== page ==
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Goodbye Norma Bates: Letting go of the past

Goodbye Norma Bates: Letting go of the past

Can we ever escape the past? Maybe it isn’t about escaping the past but rather, letting go of the past.  When we’re trying to escape the past, aren’t we really just fighting an insane battle to cover it up and avoid the inevitability of letting it go?


I suppose, for Netflix viewers, I should include a spoiler alert(!)


I’ve been a somewhat skeptical viewer of Bates Motel since the show’s first episode. Both Vera Farmigia and Freddie Highmore have given the given the show some moments worth watching but from the very first episode, my jaw has dropped every time the production has juxtaposed the show’s early 1960’s roots with current markers such as texting on smartphones and high-tech, marijuana grow ops. The original “Psycho” House and Motel are jammed into the modern landscape with such jarring insistence, I kept asking “What’s going on!?”

The show is relocated from the movie’s Fairvale, California location to somewhere outside of Portland, Oregon — home, apparently, these days for much weirdness — and, being an Oregon resident, I’m always interested in seeing the purported local landscape (the show is actually filmed in British Columbia) on network television. I’ve also been fascinated by the fact that there are so many elements from the original movie that have been encased in amber and presented as though no time has passed. The house is jammed with antique furniture. Norma drives a wonderful 1968 Mercedes (I have a 1982 204d!). The motel’s neon sign would have long ago been replaced but there it is, just down the hill from the Victorian Gothic house looking exactly like the house in the 1960 movie.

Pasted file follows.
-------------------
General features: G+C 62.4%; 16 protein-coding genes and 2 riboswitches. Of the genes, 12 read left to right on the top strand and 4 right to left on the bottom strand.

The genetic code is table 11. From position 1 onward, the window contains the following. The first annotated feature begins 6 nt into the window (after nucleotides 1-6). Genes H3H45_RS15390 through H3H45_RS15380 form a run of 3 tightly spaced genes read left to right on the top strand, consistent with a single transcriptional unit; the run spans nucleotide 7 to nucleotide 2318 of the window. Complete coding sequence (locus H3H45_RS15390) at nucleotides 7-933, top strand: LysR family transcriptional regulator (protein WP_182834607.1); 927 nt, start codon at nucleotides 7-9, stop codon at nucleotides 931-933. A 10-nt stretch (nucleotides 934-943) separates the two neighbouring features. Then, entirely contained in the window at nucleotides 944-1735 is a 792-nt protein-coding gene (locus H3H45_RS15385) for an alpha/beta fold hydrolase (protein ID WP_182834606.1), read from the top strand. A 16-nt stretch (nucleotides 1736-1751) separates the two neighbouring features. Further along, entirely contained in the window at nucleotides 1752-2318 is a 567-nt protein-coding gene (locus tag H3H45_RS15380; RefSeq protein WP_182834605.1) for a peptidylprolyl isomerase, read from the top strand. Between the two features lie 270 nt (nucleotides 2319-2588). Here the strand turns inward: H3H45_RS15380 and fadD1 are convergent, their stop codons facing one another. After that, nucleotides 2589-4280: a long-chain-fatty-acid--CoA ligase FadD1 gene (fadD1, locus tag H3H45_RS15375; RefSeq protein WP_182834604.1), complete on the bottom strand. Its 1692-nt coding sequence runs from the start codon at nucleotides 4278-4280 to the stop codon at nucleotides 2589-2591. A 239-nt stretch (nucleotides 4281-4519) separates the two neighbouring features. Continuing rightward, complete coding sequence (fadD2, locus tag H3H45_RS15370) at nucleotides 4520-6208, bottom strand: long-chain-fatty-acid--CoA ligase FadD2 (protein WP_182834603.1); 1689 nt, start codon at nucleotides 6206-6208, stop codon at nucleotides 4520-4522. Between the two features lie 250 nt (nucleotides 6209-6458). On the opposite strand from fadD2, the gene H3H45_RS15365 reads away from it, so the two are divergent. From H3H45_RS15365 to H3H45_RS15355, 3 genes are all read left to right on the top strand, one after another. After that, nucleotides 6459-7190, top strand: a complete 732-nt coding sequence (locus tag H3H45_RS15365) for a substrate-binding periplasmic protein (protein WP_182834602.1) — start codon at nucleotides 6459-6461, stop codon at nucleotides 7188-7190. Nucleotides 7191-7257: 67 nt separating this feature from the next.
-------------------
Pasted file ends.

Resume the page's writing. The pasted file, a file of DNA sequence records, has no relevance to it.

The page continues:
I’ve watched the show’s progress for four seasons, often wondering how (or if) they were going to connect the TV show with the climactic scene in the movie when it is suddenly revealed that Norman Bates’ mother has already been dead for years.

Watching the final episode of season 4, I was impressed by Freddie Highmore’s excellent performance as he displayed Norman’s insistence on holding on to his Mother and — my ah-hah moment — the past. I suddenly began to see the arc of the show as a commentary about holding onto the past. While many elements of the show have suggested the theme that ‘You can’t the escape the past“, it suddenly seemed clear to me that, in fact, the point is actually about how destructive it is to hold on to the past and refuse to let it go. Norman goes to the point of actually gluing poor dead Norma’s eyes open — talk about not letting go!

In fact, by seeking to escape our past and struggling so hard to cover it up, we hold on more and more tightly to those things that we’re refusing to just let go of.  Letting go is resolving to accept the past, just the way it is, and moving forward. Otherwise, we hold on to the past as it festers into ever more grotesque echoes of exactly the things that we’re trying to escape.


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